shawn.blais

Shawn has worked as programmer and product designer for over 20 years, shipping several games on Steam and Playstation and dozens of apps on mobile. He has extensive programming experience with Dart, C#, ActionScript, SQL, PHP and Javascript and a deep proficiency with motion graphics and UX design. Shawn is currently the Technical Director for gskinner.

@tree_fortress

Introducing: Flokk – A Desktop App built with Flutter!

After several months of hard work, we’re excited to announce our latest collaboration with Google, Canonical, and the Flutter Team, it’s a cross-platform app called Flokk!

What is it?

Flokk is a Google Contacts Manager, targeting Desktop, that allows you to integrate the Twitter and GitHub activity of your friends and contacts. 

Building Flokk

Flokk was built using the latest master branch of Flutter, and targets Linux, macOS, and Windows (with Web-Support thrown in as a bonus!). We spent a lot of time trying to make it feel like a native Desktop App and are extremely happy with the results. In the end performance was great across all the desktop platforms and rendering was extremely consistent. Flutter Desktop really looks like it could be poised for great things.

We worked closely with the Flutter team throughout the project to identify issues and develop workarounds. We will be posting more in the next couple of weeks about the architecture we used, challenges we faced, and some of the specific solutions we came up with.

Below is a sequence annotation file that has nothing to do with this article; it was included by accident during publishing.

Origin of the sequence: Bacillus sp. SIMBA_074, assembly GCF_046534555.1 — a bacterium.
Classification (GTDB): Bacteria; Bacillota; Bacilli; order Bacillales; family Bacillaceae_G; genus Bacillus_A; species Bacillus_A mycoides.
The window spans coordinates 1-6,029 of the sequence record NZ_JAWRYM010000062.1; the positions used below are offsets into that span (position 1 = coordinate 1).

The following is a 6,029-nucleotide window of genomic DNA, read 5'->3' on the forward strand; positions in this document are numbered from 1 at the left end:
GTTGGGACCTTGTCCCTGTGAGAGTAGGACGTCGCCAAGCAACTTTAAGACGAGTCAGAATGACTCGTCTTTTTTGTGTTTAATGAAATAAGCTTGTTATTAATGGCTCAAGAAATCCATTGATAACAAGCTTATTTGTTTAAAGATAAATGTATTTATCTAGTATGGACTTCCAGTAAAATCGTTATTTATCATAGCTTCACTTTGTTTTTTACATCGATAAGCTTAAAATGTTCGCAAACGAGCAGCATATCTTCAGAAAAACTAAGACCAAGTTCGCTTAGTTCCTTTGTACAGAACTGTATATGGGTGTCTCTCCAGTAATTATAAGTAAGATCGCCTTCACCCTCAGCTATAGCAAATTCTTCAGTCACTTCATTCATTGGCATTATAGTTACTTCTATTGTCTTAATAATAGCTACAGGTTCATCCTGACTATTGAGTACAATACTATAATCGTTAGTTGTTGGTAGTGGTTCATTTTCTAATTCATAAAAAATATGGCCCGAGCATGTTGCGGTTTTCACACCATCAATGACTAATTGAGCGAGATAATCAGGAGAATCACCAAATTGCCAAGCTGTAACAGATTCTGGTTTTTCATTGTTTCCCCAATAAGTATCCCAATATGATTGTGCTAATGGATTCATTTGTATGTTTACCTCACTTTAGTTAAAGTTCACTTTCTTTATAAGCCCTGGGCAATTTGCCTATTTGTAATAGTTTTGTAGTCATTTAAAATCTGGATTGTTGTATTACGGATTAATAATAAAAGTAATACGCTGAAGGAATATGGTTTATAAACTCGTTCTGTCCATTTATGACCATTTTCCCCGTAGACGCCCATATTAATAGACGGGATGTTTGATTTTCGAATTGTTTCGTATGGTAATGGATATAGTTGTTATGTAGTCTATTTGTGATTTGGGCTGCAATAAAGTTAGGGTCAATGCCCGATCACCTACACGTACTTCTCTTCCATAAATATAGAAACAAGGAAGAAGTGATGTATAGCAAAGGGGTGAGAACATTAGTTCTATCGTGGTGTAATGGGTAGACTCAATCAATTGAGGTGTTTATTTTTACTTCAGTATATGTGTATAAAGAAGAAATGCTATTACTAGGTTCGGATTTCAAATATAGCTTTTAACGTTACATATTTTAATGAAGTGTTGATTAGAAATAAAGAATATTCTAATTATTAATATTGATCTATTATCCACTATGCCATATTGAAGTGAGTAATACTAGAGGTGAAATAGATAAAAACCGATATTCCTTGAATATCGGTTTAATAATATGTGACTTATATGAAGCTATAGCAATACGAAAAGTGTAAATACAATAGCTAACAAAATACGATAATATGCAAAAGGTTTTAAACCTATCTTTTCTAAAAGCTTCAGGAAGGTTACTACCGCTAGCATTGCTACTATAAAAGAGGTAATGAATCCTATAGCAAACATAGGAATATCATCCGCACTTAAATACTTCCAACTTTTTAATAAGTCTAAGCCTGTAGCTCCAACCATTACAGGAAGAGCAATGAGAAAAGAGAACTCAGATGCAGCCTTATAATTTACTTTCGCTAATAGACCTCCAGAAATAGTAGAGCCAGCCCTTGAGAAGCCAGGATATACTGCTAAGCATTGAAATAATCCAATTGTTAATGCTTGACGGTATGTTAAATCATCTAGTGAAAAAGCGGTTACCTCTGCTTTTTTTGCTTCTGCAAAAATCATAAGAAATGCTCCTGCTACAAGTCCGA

In the meantime you can check out the code right now! The entire project is open-sourced on GitHub at https://github.com/gskinnerTeam/flokk. We’re excited to see what the community does with this project, and encourage you to clone or fork the repository and jump into the code. 

Additionally we’ve posted builds for all operating system and web:

What’s Next?

The current build is in a “production ready” state, but there were still a number of loose ends and features we were hoping to add, including a better narrow-mode menu and animated side-menu. In the coming weeks and months, we’ll be posting additional updates, and logging issues in Git for the community to potentially look at.

Flutter: Introducing StatsFl, an FPS monitor for Flutter

As we begin pushing Flutter to more platforms such as Desktop and Web, it is becoming increasingly important to quickly and easily measure performance of your application. While the built-in performance monitor gets the job done, it leaves a lot to be desired in terms of readability and flexibility.

As the old school Flash devs we are, we remember the days when virtually every Flash application around would use the hi-res-stats package by mrdoob (yes, that mrdoob). It was extremely helpful to catch performance issues, and make sure your application was smooth (which in those days, was a solid 24fps!).

Currently nothing like that exists in the Flutter community. To help fill this gap, we’ve created StatsFl! Available now on pub.dev: https://pub.dev/packages/statsfl

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Flutter: Create Custom App Themes

There is a lot to like about Flutter, but one area I’m sure no one loves, is taming the Material Theme system! With over 65(!) properties, some of which, like TextTheme, break out into 10 more sub-properties is enough to make you go crazy pretty quick.